Potential kidney donors go through a similar testing process, minus the MRI, says Dr. Lena Sibulesky, a transplant surgeon at UW Medical Center – Montlake who specializes in liver and kidney transplant.
All the testing and scans help the surgical team determine how much of the liver the potential donor can safely donate, and how much liver the potential recipient will need.
Warriner says the transplant team took around 23% of his liver and that it fully regenerated within three months.
With a living kidney donation, the recipient may not have to go on dialysis before surgery, which is a big deal because while dialysis keeps people alive, it interferes with their overall health, Sibulesky says.
After the tests and scans, the potential donor consults with multiple members of the living donor transplant team, including a medical subspecialist (depending on if the donation is for liver or kidney), the living donor transplant surgeon, a living donor nurse practitioner, a social worker, the infectious diseases team, a dietitian, a pharmacist and, in the case of non-directed donors, a psychiatrist.
Being thorough is important, because the living donor team needs to make sure the potential donor is healthy enough to undergo the procedure without any major complications.
The matching process
The process of determining the compatibility of the living donor and the recipient takes into account several factors, including the donor’s overall health, the results of their blood tests and imaging, along with considering the recipient’s severity of illness and the results of the recipient’s blood tests and imaging.
With non-directed donors, the matching process is a bit more complicated since there is no pre-identified recipient. Theoretically, anyone on the transplant waiting list who is a medical match with the donor could potentially receive the donated liver.
“We want to make sure we’re allocating that generous donation to achieve the best utility possible; we also want to avoid potential ethical dilemmas,” Bambha explains.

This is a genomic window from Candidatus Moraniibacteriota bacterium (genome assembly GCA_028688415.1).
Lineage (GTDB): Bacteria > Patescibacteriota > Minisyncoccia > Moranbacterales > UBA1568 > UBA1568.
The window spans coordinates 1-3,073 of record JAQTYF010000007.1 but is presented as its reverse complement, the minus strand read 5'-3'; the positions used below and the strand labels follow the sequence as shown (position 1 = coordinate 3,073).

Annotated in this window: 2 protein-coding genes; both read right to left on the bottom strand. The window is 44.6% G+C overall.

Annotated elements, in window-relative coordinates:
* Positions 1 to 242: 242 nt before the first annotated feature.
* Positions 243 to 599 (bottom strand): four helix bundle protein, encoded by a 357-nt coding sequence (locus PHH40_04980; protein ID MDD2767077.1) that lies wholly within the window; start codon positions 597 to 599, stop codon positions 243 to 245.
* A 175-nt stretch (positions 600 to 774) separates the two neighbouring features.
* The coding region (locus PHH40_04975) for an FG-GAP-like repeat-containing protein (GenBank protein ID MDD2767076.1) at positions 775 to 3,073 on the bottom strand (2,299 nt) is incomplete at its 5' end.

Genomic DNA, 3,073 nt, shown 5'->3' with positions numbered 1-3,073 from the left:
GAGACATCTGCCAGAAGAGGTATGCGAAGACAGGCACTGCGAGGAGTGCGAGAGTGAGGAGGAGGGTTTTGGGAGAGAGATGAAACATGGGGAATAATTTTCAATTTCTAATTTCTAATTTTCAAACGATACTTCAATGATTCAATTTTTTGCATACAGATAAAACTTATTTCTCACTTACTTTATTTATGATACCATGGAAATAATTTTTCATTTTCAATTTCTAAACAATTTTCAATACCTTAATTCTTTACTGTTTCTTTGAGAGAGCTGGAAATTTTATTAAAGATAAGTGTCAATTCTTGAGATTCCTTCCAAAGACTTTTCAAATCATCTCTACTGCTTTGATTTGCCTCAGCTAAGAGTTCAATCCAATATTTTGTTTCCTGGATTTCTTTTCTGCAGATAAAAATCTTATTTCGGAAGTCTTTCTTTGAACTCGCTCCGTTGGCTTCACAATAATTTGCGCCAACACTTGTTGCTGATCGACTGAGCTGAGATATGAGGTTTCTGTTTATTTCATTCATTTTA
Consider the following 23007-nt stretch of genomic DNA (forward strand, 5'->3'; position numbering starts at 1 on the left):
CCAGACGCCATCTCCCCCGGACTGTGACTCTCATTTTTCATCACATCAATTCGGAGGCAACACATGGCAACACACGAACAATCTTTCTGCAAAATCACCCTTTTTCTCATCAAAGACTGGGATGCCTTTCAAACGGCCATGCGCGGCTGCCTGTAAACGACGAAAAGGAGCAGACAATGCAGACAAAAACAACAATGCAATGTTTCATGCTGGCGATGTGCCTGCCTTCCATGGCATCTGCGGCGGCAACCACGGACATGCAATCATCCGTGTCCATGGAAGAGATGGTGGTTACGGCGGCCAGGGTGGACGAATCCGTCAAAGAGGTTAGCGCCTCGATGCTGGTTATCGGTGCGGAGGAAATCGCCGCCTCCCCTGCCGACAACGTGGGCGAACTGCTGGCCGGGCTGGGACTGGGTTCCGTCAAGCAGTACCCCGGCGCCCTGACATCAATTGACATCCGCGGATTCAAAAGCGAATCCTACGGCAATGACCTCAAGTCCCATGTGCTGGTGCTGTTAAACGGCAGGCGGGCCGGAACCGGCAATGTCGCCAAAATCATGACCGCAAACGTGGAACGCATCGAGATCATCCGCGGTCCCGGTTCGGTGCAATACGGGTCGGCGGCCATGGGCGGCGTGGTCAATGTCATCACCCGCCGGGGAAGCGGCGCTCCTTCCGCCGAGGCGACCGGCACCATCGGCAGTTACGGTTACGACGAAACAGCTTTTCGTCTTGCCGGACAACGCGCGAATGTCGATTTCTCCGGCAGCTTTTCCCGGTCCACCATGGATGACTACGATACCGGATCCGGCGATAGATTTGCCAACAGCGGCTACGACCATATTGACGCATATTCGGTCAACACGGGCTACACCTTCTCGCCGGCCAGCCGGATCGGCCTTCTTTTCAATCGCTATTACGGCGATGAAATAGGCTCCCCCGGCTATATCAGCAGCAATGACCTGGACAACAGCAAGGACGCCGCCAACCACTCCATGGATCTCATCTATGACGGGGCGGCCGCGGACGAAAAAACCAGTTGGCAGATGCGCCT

Individuals who come forward as non-directed donors are told up front that they won’t know who they are donating to. In fact, both the donor’s identity and the recipient’s identity are kept confidential from each other unless both people express interest in connecting.
In order to find a match without involving any personal bias, Bambha’s colleague Dr. James Perkins, a transplant surgeon and director of the Clinical and Bio-Analytics Transplant Laboratory at UW Medicine, developed a computer algorithm.
“We can put in objective clinical information about the size of the donor graft and run it against different objective features about potential recipients like their height, weight and other clinical factors, and then stratify individuals by their expected surgical outcomes,” Bambha says.
Once the program finds the best potential matches, the team checks each patient’s medical records to make sure they’re a medical match.
Unlike deceased donor transplant surgeries, in which the recipient has no idea when they will match with a donor and be able to have surgery, living donor transplants are scheduled ahead of time.
“We do our living donor kidney surgeries on Wednesdays, and every Wednesday, pretty much, we have a living donor kidney transplant,” says Sibulesky.
This doesn’t always mean that surgery happens once it’s planned, though. It depends on the recipient’s health.
On surgery day, both the donor and the recipient are asked to arrive at the same time. The donor’s surgery goes first, and once the surgeon is ready to finish the removal, another surgeon starts the recipient’s procedure. The organ is transferred, and then both recipients recover in the hospital.